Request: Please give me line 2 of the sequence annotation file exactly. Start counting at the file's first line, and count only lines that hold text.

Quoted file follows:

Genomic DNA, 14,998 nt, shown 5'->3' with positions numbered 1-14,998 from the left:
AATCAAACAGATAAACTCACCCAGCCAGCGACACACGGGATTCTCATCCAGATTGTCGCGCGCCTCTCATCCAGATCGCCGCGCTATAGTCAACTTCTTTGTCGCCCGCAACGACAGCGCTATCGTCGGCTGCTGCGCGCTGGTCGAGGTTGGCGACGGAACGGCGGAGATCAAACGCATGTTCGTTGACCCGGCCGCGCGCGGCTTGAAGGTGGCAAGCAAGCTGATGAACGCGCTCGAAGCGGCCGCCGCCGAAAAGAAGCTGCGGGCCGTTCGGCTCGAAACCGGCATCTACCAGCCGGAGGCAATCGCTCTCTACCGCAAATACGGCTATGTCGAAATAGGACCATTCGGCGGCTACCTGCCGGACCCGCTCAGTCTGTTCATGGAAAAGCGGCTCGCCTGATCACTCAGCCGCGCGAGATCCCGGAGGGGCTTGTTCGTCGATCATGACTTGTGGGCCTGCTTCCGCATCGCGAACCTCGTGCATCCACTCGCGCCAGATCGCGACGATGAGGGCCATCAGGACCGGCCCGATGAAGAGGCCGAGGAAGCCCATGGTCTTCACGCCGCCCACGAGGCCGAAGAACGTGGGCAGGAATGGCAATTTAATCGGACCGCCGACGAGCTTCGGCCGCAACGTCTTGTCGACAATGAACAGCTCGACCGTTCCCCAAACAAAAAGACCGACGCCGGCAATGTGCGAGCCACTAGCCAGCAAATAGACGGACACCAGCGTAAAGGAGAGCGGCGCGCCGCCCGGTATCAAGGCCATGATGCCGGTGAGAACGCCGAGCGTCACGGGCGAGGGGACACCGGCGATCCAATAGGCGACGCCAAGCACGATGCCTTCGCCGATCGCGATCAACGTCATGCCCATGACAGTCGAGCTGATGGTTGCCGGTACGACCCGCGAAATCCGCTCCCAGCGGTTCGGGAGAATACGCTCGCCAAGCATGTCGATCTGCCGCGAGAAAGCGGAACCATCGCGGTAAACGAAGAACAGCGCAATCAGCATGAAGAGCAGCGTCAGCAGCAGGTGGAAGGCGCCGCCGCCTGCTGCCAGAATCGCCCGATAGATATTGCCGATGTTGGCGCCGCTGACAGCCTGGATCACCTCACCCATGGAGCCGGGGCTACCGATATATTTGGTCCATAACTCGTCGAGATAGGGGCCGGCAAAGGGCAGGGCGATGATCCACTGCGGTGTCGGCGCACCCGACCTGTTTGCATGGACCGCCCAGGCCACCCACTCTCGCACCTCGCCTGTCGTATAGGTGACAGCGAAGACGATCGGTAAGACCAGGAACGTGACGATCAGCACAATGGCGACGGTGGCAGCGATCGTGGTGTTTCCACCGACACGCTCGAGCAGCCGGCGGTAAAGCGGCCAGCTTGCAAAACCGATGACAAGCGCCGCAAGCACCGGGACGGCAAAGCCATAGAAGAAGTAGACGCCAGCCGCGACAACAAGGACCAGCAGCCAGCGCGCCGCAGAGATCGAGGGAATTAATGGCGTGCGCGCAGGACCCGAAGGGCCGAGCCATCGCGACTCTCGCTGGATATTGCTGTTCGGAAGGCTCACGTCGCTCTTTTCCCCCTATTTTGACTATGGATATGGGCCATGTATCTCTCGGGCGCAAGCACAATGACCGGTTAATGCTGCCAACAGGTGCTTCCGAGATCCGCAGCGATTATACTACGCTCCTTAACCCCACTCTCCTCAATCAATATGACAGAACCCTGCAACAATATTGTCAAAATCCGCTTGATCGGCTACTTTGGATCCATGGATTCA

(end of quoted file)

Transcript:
AATCAAACAGATAAACTCACCCAGCCAGCGACACACGGGATTCTCATCCAGATTGTCGCGCGCCTCTCATCCAGATCGCCGCGCTATAGTCAACTTCTTTGTCGCCCGCAACGACAGCGCTATCGTCGGCTGCTGCGCGCTGGTCGAGGTTGGCGACGGAACGGCGGAGATCAAACGCATGTTCGTTGACCCGGCCGCGCGCGGCTTGAAGGTGGCAAGCAAGCTGATGAACGCGCTCGAAGCGGCCGCCGCCGAAAAGAAGCTGCGGGCCGTTCGGCTCGAAACCGGCATCTACCAGCCGGAGGCAATCGCTCTCTACCGCAAATACGGCTATGTCGAAATAGGACCATTCGGCGGCTACCTGCCGGACCCGCTCAGTCTGTTCATGGAAAAGCGGCTCGCCTGATCACTCAGCCGCGCGAGATCCCGGAGGGGCTTGTTCGTCGATCATGACTTGTGGGCCTGCTTCCGCATCGCGAACCTCGTGCATCCACTCGCGCCAGATCGCGACGATGAGGGCCATCAGGACCGGCCCGATGAAGAGGCCGAGGAAGCCCATGGTCTTCACGCCGCCCACGAGGCCGAAGAACGTGGGCAGGAATGGCAATTTAATCGGACCGCCGACGAGCTTCGGCCGCAACGTCTTGTCGACAATGAACAGCTCGACCGTTCCCCAAACAAAAAGACCGACGCCGGCAATGTGCGAGCCACTAGCCAGCAAATAGACGGACACCAGCGTAAAGGAGAGCGGCGCGCCGCCCGGTATCAAGGCCATGATGCCGGTGAGAACGCCGAGCGTCACGGGCGAGGGGACACCGGCGATCCAATAGGCGACGCCAAGCACGATGCCTTCGCCGATCGCGATCAACGTCATGCCCATGACAGTCGAGCTGATGGTTGCCGGTACGACCCGCGAAATCCGCTCCCAGCGGTTCGGGAGAATACGCTCGCCAAGCATGTCGATCTGCCGCGAGAAAGCGGAACCATCGCGGTAAACGAAGAACAGCGCAATCAGCATGAAGAGCAGCGTCAGCAGCAGGTGGAAGGCGCCGCCGCCTGCTGCCAGAATCGCCCGATAGATATTGCCGATGTTGGCGCCGCTGACAGCCTGGATCACCTCACCCATGGAGCCGGGGCTACCGATATATTTGGTCCATAACTCGTCGAGATAGGGGCCGGCAAAGGGCAGGGCGATGATCCACTGCGGTGTCGGCGCACCCGACCTGTTTGCATGGACCGCCCAGGCCACCCACTCTCGCACCTCGCCTGTCGTATAGGTGACAGCGAAGACGATCGGTAAGACCAGGAACGTGACGATCAGCACAATGGCGACGGTGGCAGCGATCGTGGTGTTTCCACCGACACGCTCGAGCAGCCGGCGGTAAAGCGGCCAGCTTGCAAAACCGATGACAAGCGCCGCAAGCACCGGGACGGCAAAGCCATAGAAGAAGTAGACGCCAGCCGCGACAACAAGGACCAGCAGCCAGCGCGCCGCAGAGATCGAGGGAATTAATGGCGTGCGCGCAGGACCCGAAGGGCCGAGCCATCGCGACTCTCGCTGGATATTGCTGTTCGGAAGGCTCACGTCGCTCTTTTCCCCCTATTTTGACTATGGATATGGGCCATGTATCTCTCGGGCGCAAGCACAATGACCGGTTAATGCTGCCAACAGGTGCTTCCGAGATCCGCAGCGATTATACTACGCTCCTTAACCCCACTCTCCTCAATCAATATGACAGAACCCTGCAACAATATTGTCAAAATCCGCTTGATCGGCTACTTTGGATCCATGGATTCA